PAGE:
Reviewed: 2016-09-26
"Harry Potter and the Cursed Child" is an excellent read for anyone who loves the Harry Potter series. With the return of beloved characters 19 years later, the play tells the story of the next generation of Hogwarts students that happen to be the children of Harry Potter, Hermonie Granger, Ron Weasley, Genny Weasley, and Draco Malfoy. Different from the other novels, this is written as a play, consisting of two acts. With this new layout, readers who love plays will have an easy time reading this play. However, it may be confusing to some readers who struggle with plays as their are many scenes in which consist of flashbacks and traveling back in time, making it difficult to keep track of the events that occur throughout the novel. However, I thought that it was a great addition to the Harry Potter franchise as it brought me back to the Wizarding World. With new characters, plot, layout, and themes, "Harry Potter and the Cursed Child" was very enjoyable and was an easy read. What I learned from reading this play is the theme, be happy with what you have. In the play the main character, Albus Potter, is unhappy with living up to the reputation that his father, Harry, has set for him. With using time turners to travel back in time to stop the death of Cedric Diggory, it causes ripples into the present. With drastic changes to the present, Albus finds himself constantly traveling back in time to fix his mistakes and bring the present back to it's normal state. I would teach this play if I wanted to introduce students to the format of a play and to the literary device of flashbacks. With constant use of flashbacks throughout the play, it is a good piece of literature that clearly represents it in mostly every scene.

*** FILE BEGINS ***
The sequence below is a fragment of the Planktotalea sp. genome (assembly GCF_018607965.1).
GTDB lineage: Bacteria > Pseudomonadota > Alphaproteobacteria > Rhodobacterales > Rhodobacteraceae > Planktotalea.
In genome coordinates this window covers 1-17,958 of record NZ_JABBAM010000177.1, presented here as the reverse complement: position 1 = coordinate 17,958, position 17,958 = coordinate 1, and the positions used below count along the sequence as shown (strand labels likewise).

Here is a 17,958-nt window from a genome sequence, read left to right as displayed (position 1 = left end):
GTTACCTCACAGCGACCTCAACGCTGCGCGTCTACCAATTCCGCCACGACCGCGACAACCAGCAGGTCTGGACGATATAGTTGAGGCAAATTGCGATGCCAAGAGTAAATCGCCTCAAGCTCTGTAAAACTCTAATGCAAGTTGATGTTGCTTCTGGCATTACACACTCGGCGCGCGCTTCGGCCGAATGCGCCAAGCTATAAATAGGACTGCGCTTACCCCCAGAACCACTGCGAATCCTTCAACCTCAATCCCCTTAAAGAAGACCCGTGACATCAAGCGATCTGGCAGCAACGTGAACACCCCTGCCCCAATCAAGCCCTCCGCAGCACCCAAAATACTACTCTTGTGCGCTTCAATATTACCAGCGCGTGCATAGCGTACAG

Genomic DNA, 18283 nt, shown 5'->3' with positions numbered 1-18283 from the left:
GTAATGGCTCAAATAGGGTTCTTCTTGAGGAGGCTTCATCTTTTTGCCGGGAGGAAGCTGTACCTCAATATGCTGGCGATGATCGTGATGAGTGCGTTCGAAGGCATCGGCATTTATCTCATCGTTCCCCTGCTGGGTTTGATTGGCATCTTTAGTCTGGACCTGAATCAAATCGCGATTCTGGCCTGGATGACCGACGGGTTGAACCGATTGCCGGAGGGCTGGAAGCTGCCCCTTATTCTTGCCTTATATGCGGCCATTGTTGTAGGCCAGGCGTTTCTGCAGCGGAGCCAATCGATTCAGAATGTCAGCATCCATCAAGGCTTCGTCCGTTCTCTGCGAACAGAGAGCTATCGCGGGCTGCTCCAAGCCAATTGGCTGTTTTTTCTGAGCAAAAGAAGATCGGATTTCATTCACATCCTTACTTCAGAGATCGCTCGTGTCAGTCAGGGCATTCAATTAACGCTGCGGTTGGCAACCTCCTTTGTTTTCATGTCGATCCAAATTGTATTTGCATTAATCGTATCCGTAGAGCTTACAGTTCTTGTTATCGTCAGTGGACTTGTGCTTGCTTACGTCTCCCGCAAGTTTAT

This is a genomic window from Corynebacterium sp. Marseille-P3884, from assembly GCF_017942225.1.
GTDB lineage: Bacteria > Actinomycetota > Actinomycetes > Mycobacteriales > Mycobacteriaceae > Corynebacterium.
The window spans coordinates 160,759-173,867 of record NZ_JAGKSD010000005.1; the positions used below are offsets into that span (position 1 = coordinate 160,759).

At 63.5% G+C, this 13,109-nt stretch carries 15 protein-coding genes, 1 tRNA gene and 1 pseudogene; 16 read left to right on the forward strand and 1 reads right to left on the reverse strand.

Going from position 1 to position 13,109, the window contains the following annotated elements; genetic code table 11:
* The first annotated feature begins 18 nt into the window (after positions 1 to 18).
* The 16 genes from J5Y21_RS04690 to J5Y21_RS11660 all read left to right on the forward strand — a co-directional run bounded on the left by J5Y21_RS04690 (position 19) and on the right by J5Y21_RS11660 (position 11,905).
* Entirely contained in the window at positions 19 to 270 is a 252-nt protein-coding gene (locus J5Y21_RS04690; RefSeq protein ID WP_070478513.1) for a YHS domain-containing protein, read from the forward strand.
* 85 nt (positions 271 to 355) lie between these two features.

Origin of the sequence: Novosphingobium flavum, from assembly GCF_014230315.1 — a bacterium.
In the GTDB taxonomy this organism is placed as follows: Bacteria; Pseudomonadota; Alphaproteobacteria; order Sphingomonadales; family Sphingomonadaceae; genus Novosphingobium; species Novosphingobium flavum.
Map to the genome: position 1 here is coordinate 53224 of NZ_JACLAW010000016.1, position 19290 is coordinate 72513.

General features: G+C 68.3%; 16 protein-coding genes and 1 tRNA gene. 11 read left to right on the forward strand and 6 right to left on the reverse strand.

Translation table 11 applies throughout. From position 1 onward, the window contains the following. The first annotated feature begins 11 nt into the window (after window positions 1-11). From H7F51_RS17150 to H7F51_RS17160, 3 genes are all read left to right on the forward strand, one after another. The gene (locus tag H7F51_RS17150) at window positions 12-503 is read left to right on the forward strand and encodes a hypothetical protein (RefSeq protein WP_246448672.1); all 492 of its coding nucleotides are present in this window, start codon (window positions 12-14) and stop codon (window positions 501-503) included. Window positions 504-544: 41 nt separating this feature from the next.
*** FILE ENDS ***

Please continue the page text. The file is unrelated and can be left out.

Reviewed: 2016-08-09

A gift, another Harry Potter book after all these years. A moment to be shared between generations, much like the story itself, as parents can see the passion for Hogwarts spreading to their sons and daughters, just like it originated for themselves years before. There are only a few times in life that an event seems to blend time and space like I have seen with this book release. Parents seeing images of their younger selves, in the checkout line, clutching what was then copies of Goblet of Fire, blending into the current image of their children dancing with anticipation holding Cursed Child. At least that is the way that I figured it was happening for people, my son was completely oblivious to the book release, and was more interested in finding out if he could advance order the next Riordan book.

Beyond my fanboy glee at seeing another edition in the Tales of Hogwarts, I was mildly annoyed to see it maintained its scripted format versus an adapted novelization format. After 5 minutes of reading, I no longer cared as I was entranced in the story, and dreaming of what the Sorting Hat would have said about me.

The story introduces us to the Potter, Weasley, and Malfoy children picking up right at the end scene from Deathly Hallows. Similar to the originals, whenever the families got together, mischief ensues. I loved seeing the development of new friendships and first crushes. Harry Potter goes from superhero of the world to one of the bumbling adults in a character development arc that brought tears and laughter. Hermione and Ron are still awkward with each other. Ginny has taken over the role of worried mother.  I would love to see more stories about them, but it seems that Rowling is done with the storyline.

 

It wouldn’t even be fair to rate the book. I can’t remain objective when reading about some of my most beloved characters. I wouldn’t even bother with “recommend” for this one, make it a MUST read. 

Reviewed: 2016-08-04

Omg. I never thought I'd get to experience the glorious rush of another Harry Potter book like the series, but man, I experienced it. I would've loved a novelization, but honestly, I felt like the script allowed me to use my imagination a bit more wildly. Also, I'm just happy and grateful that J.K. Rowling graced us with this story so soon instead of me having to wait another year or two for a novelization. I'm in love!